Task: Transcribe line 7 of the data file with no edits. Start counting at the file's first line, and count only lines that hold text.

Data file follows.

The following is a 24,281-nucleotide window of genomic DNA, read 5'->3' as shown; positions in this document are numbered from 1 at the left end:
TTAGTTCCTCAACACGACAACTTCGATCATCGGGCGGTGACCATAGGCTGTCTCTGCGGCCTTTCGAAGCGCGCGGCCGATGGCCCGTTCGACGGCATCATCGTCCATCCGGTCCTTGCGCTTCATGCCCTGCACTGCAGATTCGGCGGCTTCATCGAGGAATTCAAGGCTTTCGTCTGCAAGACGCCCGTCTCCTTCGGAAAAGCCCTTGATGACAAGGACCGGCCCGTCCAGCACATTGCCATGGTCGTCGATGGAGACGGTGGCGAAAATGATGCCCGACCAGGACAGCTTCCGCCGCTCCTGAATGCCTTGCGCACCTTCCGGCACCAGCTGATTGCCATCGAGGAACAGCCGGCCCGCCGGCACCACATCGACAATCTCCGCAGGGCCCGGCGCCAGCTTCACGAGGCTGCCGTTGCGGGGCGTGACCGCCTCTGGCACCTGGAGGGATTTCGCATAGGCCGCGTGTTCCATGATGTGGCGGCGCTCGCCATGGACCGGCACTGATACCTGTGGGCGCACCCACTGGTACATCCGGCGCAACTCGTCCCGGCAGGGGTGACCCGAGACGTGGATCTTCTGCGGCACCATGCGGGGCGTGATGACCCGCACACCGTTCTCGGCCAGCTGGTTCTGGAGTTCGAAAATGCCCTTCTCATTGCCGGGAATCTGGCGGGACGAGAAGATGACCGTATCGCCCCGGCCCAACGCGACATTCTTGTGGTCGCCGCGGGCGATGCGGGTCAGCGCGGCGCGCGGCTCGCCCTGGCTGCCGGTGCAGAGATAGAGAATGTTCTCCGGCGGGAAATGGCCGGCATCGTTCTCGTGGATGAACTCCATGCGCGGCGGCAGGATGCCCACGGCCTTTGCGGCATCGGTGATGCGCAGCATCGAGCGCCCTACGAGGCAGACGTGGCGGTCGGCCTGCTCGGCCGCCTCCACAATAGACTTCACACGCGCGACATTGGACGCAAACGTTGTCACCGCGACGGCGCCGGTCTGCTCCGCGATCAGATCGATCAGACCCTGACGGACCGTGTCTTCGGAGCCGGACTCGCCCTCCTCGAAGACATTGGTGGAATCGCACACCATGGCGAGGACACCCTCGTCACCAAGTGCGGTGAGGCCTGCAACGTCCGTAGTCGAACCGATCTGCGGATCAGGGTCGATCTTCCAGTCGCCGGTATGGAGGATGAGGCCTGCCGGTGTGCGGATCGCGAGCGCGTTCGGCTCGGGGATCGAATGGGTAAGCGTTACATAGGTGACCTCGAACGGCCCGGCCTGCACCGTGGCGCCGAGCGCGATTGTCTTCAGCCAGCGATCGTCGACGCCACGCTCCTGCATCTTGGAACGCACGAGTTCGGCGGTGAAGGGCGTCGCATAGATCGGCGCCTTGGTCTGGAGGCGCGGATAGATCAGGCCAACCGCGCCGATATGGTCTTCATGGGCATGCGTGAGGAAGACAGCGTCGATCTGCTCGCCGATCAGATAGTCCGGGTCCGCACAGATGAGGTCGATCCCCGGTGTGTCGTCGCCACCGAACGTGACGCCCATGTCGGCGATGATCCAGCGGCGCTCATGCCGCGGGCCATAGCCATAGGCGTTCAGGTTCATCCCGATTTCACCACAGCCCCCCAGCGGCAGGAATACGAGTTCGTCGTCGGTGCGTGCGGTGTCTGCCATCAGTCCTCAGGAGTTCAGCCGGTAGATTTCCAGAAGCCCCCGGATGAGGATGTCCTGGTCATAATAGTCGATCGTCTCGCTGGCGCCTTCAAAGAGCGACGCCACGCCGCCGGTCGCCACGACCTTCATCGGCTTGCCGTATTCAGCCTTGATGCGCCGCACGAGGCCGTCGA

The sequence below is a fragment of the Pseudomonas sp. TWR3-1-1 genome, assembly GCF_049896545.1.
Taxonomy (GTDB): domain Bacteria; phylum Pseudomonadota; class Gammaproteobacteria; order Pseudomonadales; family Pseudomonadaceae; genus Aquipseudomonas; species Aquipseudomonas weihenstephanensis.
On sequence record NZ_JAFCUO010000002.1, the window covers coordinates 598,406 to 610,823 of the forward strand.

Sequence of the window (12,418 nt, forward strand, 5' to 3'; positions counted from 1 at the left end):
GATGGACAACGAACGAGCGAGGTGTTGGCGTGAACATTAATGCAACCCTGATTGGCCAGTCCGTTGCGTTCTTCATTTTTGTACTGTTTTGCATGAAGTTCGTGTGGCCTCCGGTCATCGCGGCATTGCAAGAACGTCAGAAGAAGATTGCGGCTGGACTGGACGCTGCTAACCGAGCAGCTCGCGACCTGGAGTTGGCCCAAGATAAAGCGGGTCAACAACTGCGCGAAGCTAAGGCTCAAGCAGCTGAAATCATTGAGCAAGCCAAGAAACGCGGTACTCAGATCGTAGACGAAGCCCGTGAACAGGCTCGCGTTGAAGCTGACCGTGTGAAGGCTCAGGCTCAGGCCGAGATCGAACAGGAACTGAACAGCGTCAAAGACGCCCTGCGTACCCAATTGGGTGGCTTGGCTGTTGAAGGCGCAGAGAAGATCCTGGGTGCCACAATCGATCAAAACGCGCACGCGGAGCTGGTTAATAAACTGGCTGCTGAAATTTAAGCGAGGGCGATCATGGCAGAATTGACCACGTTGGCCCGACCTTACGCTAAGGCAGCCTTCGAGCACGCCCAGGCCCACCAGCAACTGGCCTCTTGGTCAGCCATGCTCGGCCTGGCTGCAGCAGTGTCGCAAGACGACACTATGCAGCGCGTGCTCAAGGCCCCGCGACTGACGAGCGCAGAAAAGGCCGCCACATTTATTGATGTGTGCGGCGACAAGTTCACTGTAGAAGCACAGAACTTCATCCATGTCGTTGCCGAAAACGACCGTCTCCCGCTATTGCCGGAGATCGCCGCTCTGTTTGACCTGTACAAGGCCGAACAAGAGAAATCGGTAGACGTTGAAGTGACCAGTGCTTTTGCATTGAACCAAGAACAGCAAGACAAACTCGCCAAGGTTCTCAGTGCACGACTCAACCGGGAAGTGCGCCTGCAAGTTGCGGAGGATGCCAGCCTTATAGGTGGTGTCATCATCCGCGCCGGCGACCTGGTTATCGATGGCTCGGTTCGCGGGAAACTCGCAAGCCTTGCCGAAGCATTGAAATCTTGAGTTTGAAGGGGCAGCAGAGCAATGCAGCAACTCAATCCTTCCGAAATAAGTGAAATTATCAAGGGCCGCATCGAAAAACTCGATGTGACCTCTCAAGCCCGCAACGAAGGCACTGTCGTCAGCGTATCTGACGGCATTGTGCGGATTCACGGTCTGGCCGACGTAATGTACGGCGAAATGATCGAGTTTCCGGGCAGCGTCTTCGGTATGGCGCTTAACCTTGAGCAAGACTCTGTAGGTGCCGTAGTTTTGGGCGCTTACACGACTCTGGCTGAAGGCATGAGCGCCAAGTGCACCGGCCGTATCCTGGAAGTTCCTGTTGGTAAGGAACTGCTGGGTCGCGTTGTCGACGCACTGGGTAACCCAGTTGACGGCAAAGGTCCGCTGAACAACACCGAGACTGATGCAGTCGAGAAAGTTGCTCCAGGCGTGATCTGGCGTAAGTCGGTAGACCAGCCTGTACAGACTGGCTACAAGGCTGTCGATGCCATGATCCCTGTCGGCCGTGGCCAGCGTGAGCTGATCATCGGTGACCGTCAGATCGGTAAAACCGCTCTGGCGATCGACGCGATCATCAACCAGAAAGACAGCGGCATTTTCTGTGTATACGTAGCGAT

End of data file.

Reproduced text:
GATGGACAACGAACGAGCGAGGTGTTGGCGTGAACATTAATGCAACCCTGATTGGCCAGTCCGTTGCGTTCTTCATTTTTGTACTGTTTTGCATGAAGTTCGTGTGGCCTCCGGTCATCGCGGCATTGCAAGAACGTCAGAAGAAGATTGCGGCTGGACTGGACGCTGCTAACCGAGCAGCTCGCGACCTGGAGTTGGCCCAAGATAAAGCGGGTCAACAACTGCGCGAAGCTAAGGCTCAAGCAGCTGAAATCATTGAGCAAGCCAAGAAACGCGGTACTCAGATCGTAGACGAAGCCCGTGAACAGGCTCGCGTTGAAGCTGACCGTGTGAAGGCTCAGGCTCAGGCCGAGATCGAACAGGAACTGAACAGCGTCAAAGACGCCCTGCGTACCCAATTGGGTGGCTTGGCTGTTGAAGGCGCAGAGAAGATCCTGGGTGCCACAATCGATCAAAACGCGCACGCGGAGCTGGTTAATAAACTGGCTGCTGAAATTTAAGCGAGGGCGATCATGGCAGAATTGACCACGTTGGCCCGACCTTACGCTAAGGCAGCCTTCGAGCACGCCCAGGCCCACCAGCAACTGGCCTCTTGGTCAGCCATGCTCGGCCTGGCTGCAGCAGTGTCGCAAGACGACACTATGCAGCGCGTGCTCAAGGCCCCGCGACTGACGAGCGCAGAAAAGGCCGCCACATTTATTGATGTGTGCGGCGACAAGTTCACTGTAGAAGCACAGAACTTCATCCATGTCGTTGCCGAAAACGACCGTCTCCCGCTATTGCCGGAGATCGCCGCTCTGTTTGACCTGTACAAGGCCGAACAAGAGAAATCGGTAGACGTTGAAGTGACCAGTGCTTTTGCATTGAACCAAGAACAGCAAGACAAACTCGCCAAGGTTCTCAGTGCACGACTCAACCGGGAAGTGCGCCTGCAAGTTGCGGAGGATGCCAGCCTTATAGGTGGTGTCATCATCCGCGCCGGCGACCTGGTTATCGATGGCTCGGTTCGCGGGAAACTCGCAAGCCTTGCCGAAGCATTGAAATCTTGAGTTTGAAGGGGCAGCAGAGCAATGCAGCAACTCAATCCTTCCGAAATAAGTGAAATTATCAAGGGCCGCATCGAAAAACTCGATGTGACCTCTCAAGCCCGCAACGAAGGCACTGTCGTCAGCGTATCTGACGGCATTGTGCGGATTCACGGTCTGGCCGACGTAATGTACGGCGAAATGATCGAGTTTCCGGGCAGCGTCTTCGGTATGGCGCTTAACCTTGAGCAAGACTCTGTAGGTGCCGTAGTTTTGGGCGCTTACACGACTCTGGCTGAAGGCATGAGCGCCAAGTGCACCGGCCGTATCCTGGAAGTTCCTGTTGGTAAGGAACTGCTGGGTCGCGTTGTCGACGCACTGGGTAACCCAGTTGACGGCAAAGGTCCGCTGAACAACACCGAGACTGATGCAGTCGAGAAAGTTGCTCCAGGCGTGATCTGGCGTAAGTCGGTAGACCAGCCTGTACAGACTGGCTACAAGGCTGTCGATGCCATGATCCCTGTCGGCCGTGGCCAGCGTGAGCTGATCATCGGTGACCGTCAGATCGGTAAAACCGCTCTGGCGATCGACGCGATCATCAACCAGAAAGACAGCGGCATTTTCTGTGTATACGTAGCGAT